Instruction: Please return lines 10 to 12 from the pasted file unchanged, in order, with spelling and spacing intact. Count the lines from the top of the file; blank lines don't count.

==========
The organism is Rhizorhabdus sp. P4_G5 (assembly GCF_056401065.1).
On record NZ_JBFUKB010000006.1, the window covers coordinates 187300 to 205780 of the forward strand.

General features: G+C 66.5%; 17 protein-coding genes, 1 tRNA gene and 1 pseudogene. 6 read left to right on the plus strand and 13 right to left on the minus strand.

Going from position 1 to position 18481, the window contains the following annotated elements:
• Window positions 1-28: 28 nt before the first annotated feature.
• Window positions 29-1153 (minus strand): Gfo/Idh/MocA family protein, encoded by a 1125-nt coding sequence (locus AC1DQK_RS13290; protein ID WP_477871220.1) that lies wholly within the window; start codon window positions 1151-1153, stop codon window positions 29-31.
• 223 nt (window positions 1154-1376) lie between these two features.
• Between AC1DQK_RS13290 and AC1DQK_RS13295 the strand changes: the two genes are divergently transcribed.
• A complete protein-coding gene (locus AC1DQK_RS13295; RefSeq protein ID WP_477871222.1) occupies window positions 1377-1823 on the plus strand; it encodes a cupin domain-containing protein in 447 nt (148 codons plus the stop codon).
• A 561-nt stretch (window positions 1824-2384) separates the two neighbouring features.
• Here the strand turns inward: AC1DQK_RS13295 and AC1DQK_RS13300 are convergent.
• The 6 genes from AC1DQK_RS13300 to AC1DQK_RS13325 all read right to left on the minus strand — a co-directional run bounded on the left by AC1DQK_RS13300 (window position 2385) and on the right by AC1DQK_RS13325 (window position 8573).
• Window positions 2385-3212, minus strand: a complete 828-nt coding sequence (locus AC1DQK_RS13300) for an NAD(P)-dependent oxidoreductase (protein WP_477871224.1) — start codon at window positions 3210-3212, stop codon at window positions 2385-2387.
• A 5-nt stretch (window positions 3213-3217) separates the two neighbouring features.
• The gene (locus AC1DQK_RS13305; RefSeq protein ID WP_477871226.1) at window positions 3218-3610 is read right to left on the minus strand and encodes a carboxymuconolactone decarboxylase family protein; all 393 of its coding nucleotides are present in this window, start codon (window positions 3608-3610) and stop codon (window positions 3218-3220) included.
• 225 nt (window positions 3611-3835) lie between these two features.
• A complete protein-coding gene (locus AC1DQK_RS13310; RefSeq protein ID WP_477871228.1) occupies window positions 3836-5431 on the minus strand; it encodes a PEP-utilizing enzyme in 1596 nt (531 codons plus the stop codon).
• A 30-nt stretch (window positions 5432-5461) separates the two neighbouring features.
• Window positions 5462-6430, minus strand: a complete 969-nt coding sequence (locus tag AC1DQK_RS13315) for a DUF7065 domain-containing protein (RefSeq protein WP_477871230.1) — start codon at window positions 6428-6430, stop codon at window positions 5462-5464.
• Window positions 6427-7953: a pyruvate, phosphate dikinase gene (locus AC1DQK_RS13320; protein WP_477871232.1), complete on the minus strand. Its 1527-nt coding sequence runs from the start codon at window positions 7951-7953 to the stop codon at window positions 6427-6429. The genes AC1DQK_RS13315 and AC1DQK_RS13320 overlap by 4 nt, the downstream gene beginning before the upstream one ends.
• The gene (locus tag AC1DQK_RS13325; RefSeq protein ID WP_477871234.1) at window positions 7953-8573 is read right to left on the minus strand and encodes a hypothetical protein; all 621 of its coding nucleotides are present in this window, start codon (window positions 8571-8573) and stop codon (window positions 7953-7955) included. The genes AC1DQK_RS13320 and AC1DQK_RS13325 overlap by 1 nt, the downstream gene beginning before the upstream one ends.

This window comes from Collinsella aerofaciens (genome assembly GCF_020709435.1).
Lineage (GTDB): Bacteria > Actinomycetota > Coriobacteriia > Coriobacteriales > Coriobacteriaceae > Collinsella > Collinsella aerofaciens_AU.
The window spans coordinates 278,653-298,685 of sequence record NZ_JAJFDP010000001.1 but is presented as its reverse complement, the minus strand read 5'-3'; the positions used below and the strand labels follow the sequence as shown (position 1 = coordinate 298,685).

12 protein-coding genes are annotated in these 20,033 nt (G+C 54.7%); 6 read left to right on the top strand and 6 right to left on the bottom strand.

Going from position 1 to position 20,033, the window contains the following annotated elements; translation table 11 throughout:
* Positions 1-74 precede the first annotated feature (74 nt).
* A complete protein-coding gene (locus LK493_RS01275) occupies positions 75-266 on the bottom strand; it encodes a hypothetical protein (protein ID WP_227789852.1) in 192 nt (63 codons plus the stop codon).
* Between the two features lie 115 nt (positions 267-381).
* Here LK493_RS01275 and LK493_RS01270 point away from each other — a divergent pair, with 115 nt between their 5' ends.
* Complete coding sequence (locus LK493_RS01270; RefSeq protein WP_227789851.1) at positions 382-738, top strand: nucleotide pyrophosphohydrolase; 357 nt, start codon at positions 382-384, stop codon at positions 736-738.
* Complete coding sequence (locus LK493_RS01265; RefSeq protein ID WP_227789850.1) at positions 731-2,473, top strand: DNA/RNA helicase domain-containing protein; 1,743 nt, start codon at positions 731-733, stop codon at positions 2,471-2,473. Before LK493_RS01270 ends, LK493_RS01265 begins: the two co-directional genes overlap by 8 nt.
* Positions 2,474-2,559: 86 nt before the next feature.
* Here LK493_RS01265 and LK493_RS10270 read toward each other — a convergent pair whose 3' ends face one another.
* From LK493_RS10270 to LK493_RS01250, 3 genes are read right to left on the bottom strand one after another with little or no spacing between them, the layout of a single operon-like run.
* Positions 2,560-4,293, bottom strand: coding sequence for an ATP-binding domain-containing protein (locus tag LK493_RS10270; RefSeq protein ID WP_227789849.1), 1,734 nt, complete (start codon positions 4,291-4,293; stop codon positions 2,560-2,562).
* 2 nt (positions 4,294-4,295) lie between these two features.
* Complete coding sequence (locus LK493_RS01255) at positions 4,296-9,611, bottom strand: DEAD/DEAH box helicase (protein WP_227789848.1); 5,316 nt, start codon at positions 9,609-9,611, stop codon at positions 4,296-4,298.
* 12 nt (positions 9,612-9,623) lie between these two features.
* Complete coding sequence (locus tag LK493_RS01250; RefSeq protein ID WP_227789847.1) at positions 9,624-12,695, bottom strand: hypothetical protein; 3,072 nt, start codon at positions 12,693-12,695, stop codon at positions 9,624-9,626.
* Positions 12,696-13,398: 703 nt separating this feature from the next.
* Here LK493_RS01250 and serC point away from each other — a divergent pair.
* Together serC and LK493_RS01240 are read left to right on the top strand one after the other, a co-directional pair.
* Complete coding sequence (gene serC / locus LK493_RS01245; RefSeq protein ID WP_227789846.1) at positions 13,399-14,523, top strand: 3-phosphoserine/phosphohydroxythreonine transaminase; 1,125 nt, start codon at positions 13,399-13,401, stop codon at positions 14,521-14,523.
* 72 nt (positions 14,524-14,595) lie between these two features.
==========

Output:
• A 561-nt stretch (window positions 1824-2384) separates the two neighbouring features.
• Here the strand turns inward: AC1DQK_RS13295 and AC1DQK_RS13300 are convergent.
• The 6 genes from AC1DQK_RS13300 to AC1DQK_RS13325 all read right to left on the minus strand — a co-directional run bounded on the left by AC1DQK_RS13300 (window position 2385) and on the right by AC1DQK_RS13325 (window position 8573).